Has the Chancery Court Created a New Tort?
A recent decision by the Delaware Court of Chancery may have plowed fresh ground by establishing a new tort claim against corporate directors. Lee v. Pincus, C.A. No. 8458-CB (Del. Ch. Nov. 14, 2014), held that directors who released themselves from a lockup agreement gained a benefit that was not shared with stockholders and may be liable to those stockholders as a result. This "improper benefit" claim is at least novel, if not entirely unprecedented. Corporate directors need to understand the implication of this decision.
The plaintiff class, led by Wendy Lee, were stockholders of Zynga Inc., a producer of interactive online games. Zynga went public in December 2011. Most of the investors in Zynga prior to the initial public offering were subject to a lockup agreement that restricted their right to sell their Zynga stock until after May 28, 2012. However, the Zynga directors waived the lockup to permit a secondary offering in April 2012 by some, but not all, of those pre-IPO investors, including four Zynga directors. Those favored by the board's decision then sold their stock for $12 per share. When Zynga's stock price later fell to $6.09 per share when the lockup expired for everyone else, Lee sued. She claimed the four directors who sold their stock earlier had benefited by approximately $100 million. She wanted her share of that benefit.
The Court of Chancery first resolved a basic procedural issue. It held that the class had a direct claim against the defendants and not a derivative claim based on any harm to Zynga from the lockup waiver. This enabled the plaintiffs to avoid the requirements that govern derivative claims. While critical to the plaintiffs' case, that ruling is not at all controversial.
Much more significant is the court's decision that the plaintiffs had asserted a valid breach of fiduciary duty claim. This decision involved two subparts. First, the court held that the claim was not governed by the terms of the lockup agreement, but instead asserted a claim based on fiduciary duty principles. Second, the court decided what those principles required of directors under the facts of this case. That is the key to the decision.
The governing rationale for holding that the claim asserted a breach of fiduciary duty is that the selling directors gained a benefit that was not available to Zynga's stockholders—the higher market price that existed when the directors sold. While those directors had also agreed to extend the lockup as to other shares they owned, the court did not believe that detriment outweighed the benefit of selling before others could do so. Hence, the defendants' motion to dismiss was denied.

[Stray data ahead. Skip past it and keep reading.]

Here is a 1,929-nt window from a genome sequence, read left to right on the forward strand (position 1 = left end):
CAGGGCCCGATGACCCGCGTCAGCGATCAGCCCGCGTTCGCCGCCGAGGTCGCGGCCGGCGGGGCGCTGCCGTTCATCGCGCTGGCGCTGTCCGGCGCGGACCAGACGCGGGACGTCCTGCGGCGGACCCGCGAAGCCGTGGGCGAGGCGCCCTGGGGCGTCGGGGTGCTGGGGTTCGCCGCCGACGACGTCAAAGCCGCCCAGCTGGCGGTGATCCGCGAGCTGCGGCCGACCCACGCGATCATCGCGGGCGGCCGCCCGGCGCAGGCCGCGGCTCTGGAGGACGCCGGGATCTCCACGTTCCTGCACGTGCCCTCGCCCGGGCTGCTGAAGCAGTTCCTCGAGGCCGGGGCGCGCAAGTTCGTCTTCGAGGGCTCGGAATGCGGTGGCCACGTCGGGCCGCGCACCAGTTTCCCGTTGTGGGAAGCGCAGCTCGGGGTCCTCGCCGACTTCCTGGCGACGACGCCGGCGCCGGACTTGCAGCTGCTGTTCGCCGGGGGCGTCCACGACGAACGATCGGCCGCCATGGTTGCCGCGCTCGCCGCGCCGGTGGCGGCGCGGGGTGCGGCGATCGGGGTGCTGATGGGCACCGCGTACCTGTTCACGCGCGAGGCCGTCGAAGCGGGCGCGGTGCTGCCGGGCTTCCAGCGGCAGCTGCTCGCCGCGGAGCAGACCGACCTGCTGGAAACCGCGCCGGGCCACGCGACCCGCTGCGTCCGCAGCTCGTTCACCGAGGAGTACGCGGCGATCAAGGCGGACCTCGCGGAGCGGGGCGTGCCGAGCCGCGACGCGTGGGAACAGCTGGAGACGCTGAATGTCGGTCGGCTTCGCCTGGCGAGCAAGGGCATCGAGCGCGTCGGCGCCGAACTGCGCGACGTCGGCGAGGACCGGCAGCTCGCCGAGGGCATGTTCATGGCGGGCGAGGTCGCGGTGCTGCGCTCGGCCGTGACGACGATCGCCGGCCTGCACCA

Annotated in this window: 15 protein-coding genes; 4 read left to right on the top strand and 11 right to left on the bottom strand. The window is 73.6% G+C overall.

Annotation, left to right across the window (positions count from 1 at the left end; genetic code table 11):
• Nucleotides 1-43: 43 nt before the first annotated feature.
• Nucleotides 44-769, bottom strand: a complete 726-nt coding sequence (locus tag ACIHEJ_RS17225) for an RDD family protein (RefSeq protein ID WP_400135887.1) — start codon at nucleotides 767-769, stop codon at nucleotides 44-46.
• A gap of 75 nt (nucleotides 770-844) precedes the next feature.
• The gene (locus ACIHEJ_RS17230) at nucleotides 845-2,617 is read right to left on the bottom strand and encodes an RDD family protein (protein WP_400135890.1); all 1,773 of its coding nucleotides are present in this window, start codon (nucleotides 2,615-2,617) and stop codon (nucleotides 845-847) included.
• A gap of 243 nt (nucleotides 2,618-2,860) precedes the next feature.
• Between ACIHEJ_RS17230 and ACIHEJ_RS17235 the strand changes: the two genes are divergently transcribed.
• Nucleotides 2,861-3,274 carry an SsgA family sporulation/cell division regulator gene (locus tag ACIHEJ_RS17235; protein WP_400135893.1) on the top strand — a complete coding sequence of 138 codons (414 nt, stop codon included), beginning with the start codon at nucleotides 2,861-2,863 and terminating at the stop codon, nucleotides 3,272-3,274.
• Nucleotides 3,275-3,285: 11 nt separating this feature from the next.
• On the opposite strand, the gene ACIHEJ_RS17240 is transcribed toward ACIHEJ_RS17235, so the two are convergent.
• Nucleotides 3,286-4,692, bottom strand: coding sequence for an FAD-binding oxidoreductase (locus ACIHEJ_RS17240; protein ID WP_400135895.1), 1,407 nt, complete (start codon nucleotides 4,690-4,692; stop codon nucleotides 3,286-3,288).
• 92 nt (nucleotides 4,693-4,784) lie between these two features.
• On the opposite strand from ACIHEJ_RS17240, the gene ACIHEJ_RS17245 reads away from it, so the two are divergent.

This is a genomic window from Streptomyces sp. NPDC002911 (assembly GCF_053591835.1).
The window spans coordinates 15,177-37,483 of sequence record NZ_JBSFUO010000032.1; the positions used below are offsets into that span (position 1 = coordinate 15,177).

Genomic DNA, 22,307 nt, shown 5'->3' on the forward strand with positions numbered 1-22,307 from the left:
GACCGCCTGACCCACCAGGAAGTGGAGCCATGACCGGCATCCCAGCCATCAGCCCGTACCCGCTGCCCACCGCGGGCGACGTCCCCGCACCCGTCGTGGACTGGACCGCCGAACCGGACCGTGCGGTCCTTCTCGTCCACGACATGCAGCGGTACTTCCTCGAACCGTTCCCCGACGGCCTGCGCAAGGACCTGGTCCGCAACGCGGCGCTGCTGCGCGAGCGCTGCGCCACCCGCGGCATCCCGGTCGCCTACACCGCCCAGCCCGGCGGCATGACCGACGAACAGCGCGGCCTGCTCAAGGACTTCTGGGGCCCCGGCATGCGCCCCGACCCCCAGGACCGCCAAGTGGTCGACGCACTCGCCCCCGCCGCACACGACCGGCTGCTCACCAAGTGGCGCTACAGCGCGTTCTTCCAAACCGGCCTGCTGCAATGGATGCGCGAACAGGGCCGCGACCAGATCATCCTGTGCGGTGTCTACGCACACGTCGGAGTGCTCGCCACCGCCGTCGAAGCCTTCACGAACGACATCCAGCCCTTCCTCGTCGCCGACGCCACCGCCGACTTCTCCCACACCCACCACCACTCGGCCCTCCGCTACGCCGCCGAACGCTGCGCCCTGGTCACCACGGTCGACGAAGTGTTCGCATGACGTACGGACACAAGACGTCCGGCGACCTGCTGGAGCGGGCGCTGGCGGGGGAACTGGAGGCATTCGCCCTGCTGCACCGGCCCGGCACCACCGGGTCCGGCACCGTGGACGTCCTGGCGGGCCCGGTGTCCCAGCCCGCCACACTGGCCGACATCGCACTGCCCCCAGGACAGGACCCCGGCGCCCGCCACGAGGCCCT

What does the decision mean going forward? Certainly it is not wrong for directors to confer a benefit on themselves. They do that every time they adopt a stock option plan or other compensation for themselves. Of course, there are fiduciary-based limits on such benefits. But those types of transactions are understood to be self-dealing and subject to scrutiny. Hence, they will usually be done with care to pass muster.
The decision in Lee was different, however. The benefit conferred did not come at the expense of the company. After all, Zynga itself lost nothing by waiving the lockup agreement. Nor did Zynga even lose any corporate opportunity. It had already done an IPO and presumably was in no position to publicly issue more stock so soon after that IPO. What, then, was the harm the court sought to remedy?
The plaintiffs' theory that the court accepted at this early stage is that if all the pre-IPO investors had been permitted to sell their Zynga stock at the same time as the defendant directors, the market price they received would have been somewhere between the $12 per share the directors got and the $6 per share market price a short time later when the lockups expired. Since the directors owed the duty of a fiduciary not to profit at the expense of their beneficiary, that duty was violated here.
Does this theory apply to every transaction that a corporation enters into with its directors? If the corporation sells an asset to a director at a fair price, does that become actionable if the price of the asset goes up a short time later? Of course this example may seem inappropriate when the corporation did receive compensation for its asset at the time of the sale. After all, it is settled law that the validity of director action is to be tested as of the time that action is taken. But is that distinction enough to make Lee inapplicable?
Properly understood, Lee is limited to its facts. The allegations of the complaint included the claim that the directors knew the price of Zynga stock would decline when they sold the huge amount of its stock involved in their secondary offering. That allegedly known fact distinguishes the asset sale transaction just discussed. Nonetheless, Lee does caution that directors need to appreciate the consequences of their decisions on stockholder values. They should avoid reaping benefits that might be at the expense of stockholders.